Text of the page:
Major U.S. casino operators are turning to Asia in a bid to boost business. Interest in the region has increased after Singapore announced it will open two massive Las Vegas-style resorts -- one of which will be completed by 2009. It is the first time the conservative city-state has allowed gambling, and the American gambling industry believes it offers an important investment opportunity.
Las Vegas has traditionally been the gambling capital of the world, but these days the casino industry is changing. Asian destinations like Macau and Singapore are taking a chance on the Vegas model of combining gambling and entertainment -- in hopes of attracting high-rollers looking to spend big.
David Schwartz heads the Center for Gaming Research at the University of Nevada in Las Vegas. He says, "Slot machines are no longer a novelty, blackjack isn't a novelty anymore. People aren't going to fly 2,000 miles just to play nickel [five cent] slots. What they will do though is they will fly 2,000 miles to have this great experience."
In Las Vegas, gambling now accounts for as little as 30 percent of revenues at the major hotels, as people splash out on other forms of entertainment.
And Gordon Absher of MGM Mirage -- a casino operator -- says countries like Singapore hope the trend helps them hit the jackpot. "Singaporeans really hit it on the head when they shunned the term casino or 'casino resort' and embraced the term 'integrated resort' because that's truly what we are. We're integrating what you would find in many different places in other cities into one destination resort here in Las Vegas".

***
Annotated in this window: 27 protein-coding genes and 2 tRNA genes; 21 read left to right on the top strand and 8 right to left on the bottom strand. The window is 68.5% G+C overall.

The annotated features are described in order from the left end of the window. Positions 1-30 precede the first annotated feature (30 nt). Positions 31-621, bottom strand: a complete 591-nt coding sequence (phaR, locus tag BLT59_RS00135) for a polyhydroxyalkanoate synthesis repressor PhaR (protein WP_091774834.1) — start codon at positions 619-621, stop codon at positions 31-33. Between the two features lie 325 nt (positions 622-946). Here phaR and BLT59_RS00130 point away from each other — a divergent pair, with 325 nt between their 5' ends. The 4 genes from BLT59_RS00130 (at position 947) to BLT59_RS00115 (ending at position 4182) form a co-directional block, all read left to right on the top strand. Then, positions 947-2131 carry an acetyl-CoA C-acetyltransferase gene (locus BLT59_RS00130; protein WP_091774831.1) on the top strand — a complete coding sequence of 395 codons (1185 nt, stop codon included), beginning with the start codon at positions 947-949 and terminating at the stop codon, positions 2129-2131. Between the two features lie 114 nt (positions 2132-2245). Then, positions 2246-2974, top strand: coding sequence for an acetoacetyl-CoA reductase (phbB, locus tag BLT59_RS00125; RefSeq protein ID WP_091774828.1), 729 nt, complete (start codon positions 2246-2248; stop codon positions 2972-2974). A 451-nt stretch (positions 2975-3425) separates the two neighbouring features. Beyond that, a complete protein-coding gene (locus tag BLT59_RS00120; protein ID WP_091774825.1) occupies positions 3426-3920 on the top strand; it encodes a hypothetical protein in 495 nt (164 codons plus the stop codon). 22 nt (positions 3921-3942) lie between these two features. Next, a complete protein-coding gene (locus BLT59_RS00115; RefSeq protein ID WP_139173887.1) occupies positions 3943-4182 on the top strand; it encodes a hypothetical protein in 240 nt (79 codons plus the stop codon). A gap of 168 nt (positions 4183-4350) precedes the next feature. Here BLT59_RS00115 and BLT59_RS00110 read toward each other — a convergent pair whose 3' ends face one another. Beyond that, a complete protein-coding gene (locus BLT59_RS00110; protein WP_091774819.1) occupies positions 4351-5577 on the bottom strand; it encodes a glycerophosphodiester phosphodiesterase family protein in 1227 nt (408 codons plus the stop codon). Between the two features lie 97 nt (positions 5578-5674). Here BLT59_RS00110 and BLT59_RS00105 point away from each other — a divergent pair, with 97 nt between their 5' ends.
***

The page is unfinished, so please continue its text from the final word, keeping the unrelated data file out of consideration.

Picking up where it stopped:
Lee Kuan Yew, the man who founded modern Singapore, has been instrumental in bringing integrated resorts to his country. Holding the title of ‘minister mentor’ in the prime minister's office, Lee has been touring Las Vegas to meet executives such as the Sands owner, Sheldon Adelson. He has been surprised by the reception. "Every move like this is a bet on the future. We decided to make the bet. We didn't expect the operators to make such large bets on us."
But for Adelson and other Las Vegas tycoons, Singapore is less of a bet than a cold, hard business decision. The Sands plans to spend $3 billion building Singapore's first integrated resort, modeled after the Las Vegas Venetian.
Lee says Adelson and his team do not believe Singapore will draw away visitors from Las Vegas. "He expects an overwhelming majority to come from the region -- China, India and the rest of Asia. He believes there's a large, already existing, demand that will fill up his convention halls and the entertainment that he has on offer."
The Singapore government is to award a contract later this year to build a second resort. But hopeful Las Vegas operators have to give guarantees, including providing funds for social programs to help addicted gamblers, to get the contract.
Meanwhile, Vegas continues to put its chips on the table, pouring billions of dollars into Asia as U.S. casino owners eagerly anticipate more contracts from Singapore.